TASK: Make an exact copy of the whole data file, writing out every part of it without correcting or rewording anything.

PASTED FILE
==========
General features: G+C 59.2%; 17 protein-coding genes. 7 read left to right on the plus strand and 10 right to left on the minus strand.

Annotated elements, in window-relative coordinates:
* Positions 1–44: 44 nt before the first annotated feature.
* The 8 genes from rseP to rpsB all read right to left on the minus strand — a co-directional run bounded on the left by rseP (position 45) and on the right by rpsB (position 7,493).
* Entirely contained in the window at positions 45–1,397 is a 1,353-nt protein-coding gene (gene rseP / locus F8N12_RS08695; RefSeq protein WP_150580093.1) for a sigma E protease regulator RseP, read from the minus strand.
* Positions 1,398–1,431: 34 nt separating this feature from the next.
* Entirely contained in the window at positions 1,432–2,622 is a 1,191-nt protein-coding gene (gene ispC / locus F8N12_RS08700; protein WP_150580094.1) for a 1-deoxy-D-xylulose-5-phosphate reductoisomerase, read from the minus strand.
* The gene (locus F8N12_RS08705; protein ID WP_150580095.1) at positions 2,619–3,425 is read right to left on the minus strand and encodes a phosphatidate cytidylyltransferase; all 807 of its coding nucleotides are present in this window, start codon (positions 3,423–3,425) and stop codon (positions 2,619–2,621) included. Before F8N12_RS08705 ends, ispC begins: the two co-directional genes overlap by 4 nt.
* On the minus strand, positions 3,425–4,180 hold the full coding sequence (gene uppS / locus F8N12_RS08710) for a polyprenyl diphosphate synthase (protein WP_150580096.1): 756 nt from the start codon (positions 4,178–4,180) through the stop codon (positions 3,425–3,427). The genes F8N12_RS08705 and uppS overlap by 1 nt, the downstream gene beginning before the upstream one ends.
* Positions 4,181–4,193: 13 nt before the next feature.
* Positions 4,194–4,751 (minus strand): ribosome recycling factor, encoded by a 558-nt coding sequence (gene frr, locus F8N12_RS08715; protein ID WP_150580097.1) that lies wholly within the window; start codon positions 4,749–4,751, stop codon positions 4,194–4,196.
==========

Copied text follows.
General features: G+C 59.2%; 17 protein-coding genes. 7 read left to right on the plus strand and 10 right to left on the minus strand.

Annotated elements, in window-relative coordinates:
* Positions 1–44: 44 nt before the first annotated feature.
* The 8 genes from rseP to rpsB all read right to left on the minus strand — a co-directional run bounded on the left by rseP (position 45) and on the right by rpsB (position 7,493).
* Entirely contained in the window at positions 45–1,397 is a 1,353-nt protein-coding gene (gene rseP / locus F8N12_RS08695; RefSeq protein WP_150580093.1) for a sigma E protease regulator RseP, read from the minus strand.
* Positions 1,398–1,431: 34 nt separating this feature from the next.
* Entirely contained in the window at positions 1,432–2,622 is a 1,191-nt protein-coding gene (gene ispC / locus F8N12_RS08700; protein WP_150580094.1) for a 1-deoxy-D-xylulose-5-phosphate reductoisomerase, read from the minus strand.
* The gene (locus F8N12_RS08705; protein ID WP_150580095.1) at positions 2,619–3,425 is read right to left on the minus strand and encodes a phosphatidate cytidylyltransferase; all 807 of its coding nucleotides are present in this window, start codon (positions 3,423–3,425) and stop codon (positions 2,619–2,621) included. Before F8N12_RS08705 ends, ispC begins: the two co-directional genes overlap by 4 nt.
* On the minus strand, positions 3,425–4,180 hold the full coding sequence (gene uppS / locus F8N12_RS08710) for a polyprenyl diphosphate synthase (protein WP_150580096.1): 756 nt from the start codon (positions 4,178–4,180) through the stop codon (positions 3,425–3,427). The genes F8N12_RS08705 and uppS overlap by 1 nt, the downstream gene beginning before the upstream one ends.
* Positions 4,181–4,193: 13 nt before the next feature.
* Positions 4,194–4,751 (minus strand): ribosome recycling factor, encoded by a 558-nt coding sequence (gene frr, locus F8N12_RS08715; protein ID WP_150580097.1) that lies wholly within the window; start codon positions 4,749–4,751, stop codon positions 4,194–4,196.